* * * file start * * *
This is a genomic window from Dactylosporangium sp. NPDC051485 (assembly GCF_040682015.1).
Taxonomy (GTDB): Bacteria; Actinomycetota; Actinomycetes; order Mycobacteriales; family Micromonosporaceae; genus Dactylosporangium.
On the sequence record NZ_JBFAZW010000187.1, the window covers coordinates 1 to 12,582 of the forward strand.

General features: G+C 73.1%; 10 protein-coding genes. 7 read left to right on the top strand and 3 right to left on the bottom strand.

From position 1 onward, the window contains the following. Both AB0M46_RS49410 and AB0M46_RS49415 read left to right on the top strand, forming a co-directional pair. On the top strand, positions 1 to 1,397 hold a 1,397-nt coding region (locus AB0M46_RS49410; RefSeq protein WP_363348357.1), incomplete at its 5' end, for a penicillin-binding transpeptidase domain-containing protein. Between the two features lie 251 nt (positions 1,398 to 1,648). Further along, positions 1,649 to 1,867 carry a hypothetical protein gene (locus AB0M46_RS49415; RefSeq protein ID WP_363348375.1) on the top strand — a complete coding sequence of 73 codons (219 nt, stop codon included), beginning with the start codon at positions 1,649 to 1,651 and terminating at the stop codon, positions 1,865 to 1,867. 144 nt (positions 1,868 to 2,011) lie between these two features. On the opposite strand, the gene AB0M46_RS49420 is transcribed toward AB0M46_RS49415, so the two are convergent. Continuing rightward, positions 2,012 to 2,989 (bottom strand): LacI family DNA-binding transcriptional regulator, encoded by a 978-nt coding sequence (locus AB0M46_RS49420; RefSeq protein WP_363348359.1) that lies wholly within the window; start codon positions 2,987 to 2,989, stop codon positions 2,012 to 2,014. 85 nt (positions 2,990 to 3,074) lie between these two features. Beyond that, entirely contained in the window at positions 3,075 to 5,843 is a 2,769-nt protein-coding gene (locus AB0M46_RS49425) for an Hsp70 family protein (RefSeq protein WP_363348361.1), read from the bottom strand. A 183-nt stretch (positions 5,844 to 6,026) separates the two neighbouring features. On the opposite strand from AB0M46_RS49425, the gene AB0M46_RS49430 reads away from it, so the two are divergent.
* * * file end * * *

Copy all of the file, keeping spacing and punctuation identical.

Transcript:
This is a genomic window from Dactylosporangium sp. NPDC051485 (assembly GCF_040682015.1).
Taxonomy (GTDB): Bacteria; Actinomycetota; Actinomycetes; order Mycobacteriales; family Micromonosporaceae; genus Dactylosporangium.
On the sequence record NZ_JBFAZW010000187.1, the window covers coordinates 1 to 12,582 of the forward strand.

General features: G+C 73.1%; 10 protein-coding genes. 7 read left to right on the top strand and 3 right to left on the bottom strand.

From position 1 onward, the window contains the following. Both AB0M46_RS49410 and AB0M46_RS49415 read left to right on the top strand, forming a co-directional pair. On the top strand, positions 1 to 1,397 hold a 1,397-nt coding region (locus AB0M46_RS49410; RefSeq protein WP_363348357.1), incomplete at its 5' end, for a penicillin-binding transpeptidase domain-containing protein. Between the two features lie 251 nt (positions 1,398 to 1,648). Further along, positions 1,649 to 1,867 carry a hypothetical protein gene (locus AB0M46_RS49415; RefSeq protein ID WP_363348375.1) on the top strand — a complete coding sequence of 73 codons (219 nt, stop codon included), beginning with the start codon at positions 1,649 to 1,651 and terminating at the stop codon, positions 1,865 to 1,867. 144 nt (positions 1,868 to 2,011) lie between these two features. On the opposite strand, the gene AB0M46_RS49420 is transcribed toward AB0M46_RS49415, so the two are convergent. Continuing rightward, positions 2,012 to 2,989 (bottom strand): LacI family DNA-binding transcriptional regulator, encoded by a 978-nt coding sequence (locus AB0M46_RS49420; RefSeq protein WP_363348359.1) that lies wholly within the window; start codon positions 2,987 to 2,989, stop codon positions 2,012 to 2,014. 85 nt (positions 2,990 to 3,074) lie between these two features. Beyond that, entirely contained in the window at positions 3,075 to 5,843 is a 2,769-nt protein-coding gene (locus AB0M46_RS49425) for an Hsp70 family protein (RefSeq protein WP_363348361.1), read from the bottom strand. A 183-nt stretch (positions 5,844 to 6,026) separates the two neighbouring features. On the opposite strand from AB0M46_RS49425, the gene AB0M46_RS49430 reads away from it, so the two are divergent.